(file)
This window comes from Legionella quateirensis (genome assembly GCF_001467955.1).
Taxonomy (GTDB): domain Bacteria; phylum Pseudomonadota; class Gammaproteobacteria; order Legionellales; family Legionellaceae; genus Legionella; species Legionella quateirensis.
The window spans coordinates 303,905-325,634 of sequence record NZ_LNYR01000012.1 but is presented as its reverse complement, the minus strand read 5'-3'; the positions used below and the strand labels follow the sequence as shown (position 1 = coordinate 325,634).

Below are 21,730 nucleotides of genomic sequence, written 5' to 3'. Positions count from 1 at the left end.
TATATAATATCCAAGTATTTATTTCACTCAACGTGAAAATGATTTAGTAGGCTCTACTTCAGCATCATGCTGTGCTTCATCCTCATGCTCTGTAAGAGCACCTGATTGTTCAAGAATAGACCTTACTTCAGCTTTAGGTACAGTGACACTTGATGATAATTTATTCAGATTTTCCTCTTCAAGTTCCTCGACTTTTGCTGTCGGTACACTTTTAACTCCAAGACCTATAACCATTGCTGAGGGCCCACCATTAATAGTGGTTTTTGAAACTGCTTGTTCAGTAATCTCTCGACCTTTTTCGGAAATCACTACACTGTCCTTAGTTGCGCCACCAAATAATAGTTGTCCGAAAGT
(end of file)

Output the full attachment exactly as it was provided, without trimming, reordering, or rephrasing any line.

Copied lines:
This window comes from Legionella quateirensis (genome assembly GCF_001467955.1).
Taxonomy (GTDB): domain Bacteria; phylum Pseudomonadota; class Gammaproteobacteria; order Legionellales; family Legionellaceae; genus Legionella; species Legionella quateirensis.
The window spans coordinates 303,905-325,634 of sequence record NZ_LNYR01000012.1 but is presented as its reverse complement, the minus strand read 5'-3'; the positions used below and the strand labels follow the sequence as shown (position 1 = coordinate 325,634).

Below are 21,730 nucleotides of genomic sequence, written 5' to 3'. Positions count from 1 at the left end.
TATATAATATCCAAGTATTTATTTCACTCAACGTGAAAATGATTTAGTAGGCTCTACTTCAGCATCATGCTGTGCTTCATCCTCATGCTCTGTAAGAGCACCTGATTGTTCAAGAATAGACCTTACTTCAGCTTTAGGTACAGTGACACTTGATGATAATTTATTCAGATTTTCCTCTTCAAGTTCCTCGACTTTTGCTGTCGGTACACTTTTAACTCCAAGACCTATAACCATTGCTGAGGGCCCACCATTAATAGTGGTTTTTGAAACTGCTTGTTCAGTAATCTCTCGACCTTTTTCGGAAATCACTACACTGTCCTTAGTTGCGCCACCAAATAATAGTTGTCCGAAAGT